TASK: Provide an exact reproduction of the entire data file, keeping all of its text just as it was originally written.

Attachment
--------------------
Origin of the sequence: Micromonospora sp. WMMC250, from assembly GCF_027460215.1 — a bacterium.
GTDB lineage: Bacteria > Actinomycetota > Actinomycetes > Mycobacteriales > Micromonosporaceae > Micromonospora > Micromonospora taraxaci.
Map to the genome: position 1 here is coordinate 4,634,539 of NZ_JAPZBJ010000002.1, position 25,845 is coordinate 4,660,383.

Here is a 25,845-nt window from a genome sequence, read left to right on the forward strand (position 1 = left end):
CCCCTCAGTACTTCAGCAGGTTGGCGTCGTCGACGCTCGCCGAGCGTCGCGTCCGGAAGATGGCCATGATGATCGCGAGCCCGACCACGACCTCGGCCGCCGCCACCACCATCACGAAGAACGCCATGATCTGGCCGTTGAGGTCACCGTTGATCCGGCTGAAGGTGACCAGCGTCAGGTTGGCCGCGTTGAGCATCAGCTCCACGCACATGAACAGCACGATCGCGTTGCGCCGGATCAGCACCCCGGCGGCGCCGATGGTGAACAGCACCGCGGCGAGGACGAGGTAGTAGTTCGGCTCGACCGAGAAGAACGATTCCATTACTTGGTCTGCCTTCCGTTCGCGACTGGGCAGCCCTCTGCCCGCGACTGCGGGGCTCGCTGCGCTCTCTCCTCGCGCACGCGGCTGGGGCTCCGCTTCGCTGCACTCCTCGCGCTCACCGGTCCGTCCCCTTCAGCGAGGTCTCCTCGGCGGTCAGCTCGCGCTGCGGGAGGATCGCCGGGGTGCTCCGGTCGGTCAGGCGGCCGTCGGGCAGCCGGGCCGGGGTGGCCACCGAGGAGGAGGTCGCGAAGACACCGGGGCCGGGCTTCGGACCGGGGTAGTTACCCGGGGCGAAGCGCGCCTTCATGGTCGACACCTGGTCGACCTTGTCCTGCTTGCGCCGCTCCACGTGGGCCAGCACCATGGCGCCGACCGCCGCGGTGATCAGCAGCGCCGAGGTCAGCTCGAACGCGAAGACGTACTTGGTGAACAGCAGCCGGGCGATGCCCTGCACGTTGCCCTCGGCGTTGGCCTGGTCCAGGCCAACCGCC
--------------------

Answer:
Origin of the sequence: Micromonospora sp. WMMC250, from assembly GCF_027460215.1 — a bacterium.
GTDB lineage: Bacteria > Actinomycetota > Actinomycetes > Mycobacteriales > Micromonosporaceae > Micromonospora > Micromonospora taraxaci.
Map to the genome: position 1 here is coordinate 4,634,539 of NZ_JAPZBJ010000002.1, position 25,845 is coordinate 4,660,383.

Here is a 25,845-nt window from a genome sequence, read left to right on the forward strand (position 1 = left end):
CCCCTCAGTACTTCAGCAGGTTGGCGTCGTCGACGCTCGCCGAGCGTCGCGTCCGGAAGATGGCCATGATGATCGCGAGCCCGACCACGACCTCGGCCGCCGCCACCACCATCACGAAGAACGCCATGATCTGGCCGTTGAGGTCACCGTTGATCCGGCTGAAGGTGACCAGCGTCAGGTTGGCCGCGTTGAGCATCAGCTCCACGCACATGAACAGCACGATCGCGTTGCGCCGGATCAGCACCCCGGCGGCGCCGATGGTGAACAGCACCGCGGCGAGGACGAGGTAGTAGTTCGGCTCGACCGAGAAGAACGATTCCATTACTTGGTCTGCCTTCCGTTCGCGACTGGGCAGCCCTCTGCCCGCGACTGCGGGGCTCGCTGCGCTCTCTCCTCGCGCACGCGGCTGGGGCTCCGCTTCGCTGCACTCCTCGCGCTCACCGGTCCGTCCCCTTCAGCGAGGTCTCCTCGGCGGTCAGCTCGCGCTGCGGGAGGATCGCCGGGGTGCTCCGGTCGGTCAGGCGGCCGTCGGGCAGCCGGGCCGGGGTGGCCACCGAGGAGGAGGTCGCGAAGACACCGGGGCCGGGCTTCGGACCGGGGTAGTTACCCGGGGCGAAGCGCGCCTTCATGGTCGACACCTGGTCGACCTTGTCCTGCTTGCGCCGCTCCACGTGGGCCAGCACCATGGCGCCGACCGCCGCGGTGATCAGCAGCGCCGAGGTCAGCTCGAACGCGAAGACGTACTTGGTGAACAGCAGCCGGGCGATGCCCTGCACGTTGCCCTCGGCGTTGGCCTGGTCCAGGCCAACCGCC